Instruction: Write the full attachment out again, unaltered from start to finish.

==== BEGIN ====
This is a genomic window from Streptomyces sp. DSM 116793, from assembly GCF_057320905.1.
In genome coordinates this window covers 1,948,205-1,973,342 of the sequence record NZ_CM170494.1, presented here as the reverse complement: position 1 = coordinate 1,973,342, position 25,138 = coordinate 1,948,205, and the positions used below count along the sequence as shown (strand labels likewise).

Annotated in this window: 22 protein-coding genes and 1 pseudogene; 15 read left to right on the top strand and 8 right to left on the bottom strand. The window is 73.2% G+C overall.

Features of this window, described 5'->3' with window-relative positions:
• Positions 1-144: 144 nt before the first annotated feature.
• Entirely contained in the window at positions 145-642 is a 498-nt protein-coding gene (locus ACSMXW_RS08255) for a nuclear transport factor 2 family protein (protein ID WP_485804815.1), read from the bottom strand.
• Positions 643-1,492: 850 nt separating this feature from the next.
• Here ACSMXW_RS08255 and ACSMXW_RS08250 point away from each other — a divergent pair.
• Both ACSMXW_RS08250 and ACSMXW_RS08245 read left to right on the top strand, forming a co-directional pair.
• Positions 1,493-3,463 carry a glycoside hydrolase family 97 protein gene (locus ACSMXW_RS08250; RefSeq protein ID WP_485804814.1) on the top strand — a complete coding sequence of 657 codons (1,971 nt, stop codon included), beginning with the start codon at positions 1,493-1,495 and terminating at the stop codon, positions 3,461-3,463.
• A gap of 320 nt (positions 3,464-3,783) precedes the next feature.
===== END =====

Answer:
This is a genomic window from Streptomyces sp. DSM 116793, from assembly GCF_057320905.1.
In genome coordinates this window covers 1,948,205-1,973,342 of the sequence record NZ_CM170494.1, presented here as the reverse complement: position 1 = coordinate 1,973,342, position 25,138 = coordinate 1,948,205, and the positions used below count along the sequence as shown (strand labels likewise).

Annotated in this window: 22 protein-coding genes and 1 pseudogene; 15 read left to right on the top strand and 8 right to left on the bottom strand. The window is 73.2% G+C overall.

Features of this window, described 5'->3' with window-relative positions:
• Positions 1-144: 144 nt before the first annotated feature.
• Entirely contained in the window at positions 145-642 is a 498-nt protein-coding gene (locus ACSMXW_RS08255) for a nuclear transport factor 2 family protein (protein ID WP_485804815.1), read from the bottom strand.
• Positions 643-1,492: 850 nt separating this feature from the next.
• Here ACSMXW_RS08255 and ACSMXW_RS08250 point away from each other — a divergent pair.
• Both ACSMXW_RS08250 and ACSMXW_RS08245 read left to right on the top strand, forming a co-directional pair.
• Positions 1,493-3,463 carry a glycoside hydrolase family 97 protein gene (locus ACSMXW_RS08250; RefSeq protein ID WP_485804814.1) on the top strand — a complete coding sequence of 657 codons (1,971 nt, stop codon included), beginning with the start codon at positions 1,493-1,495 and terminating at the stop codon, positions 3,461-3,463.
• A gap of 320 nt (positions 3,464-3,783) precedes the next feature.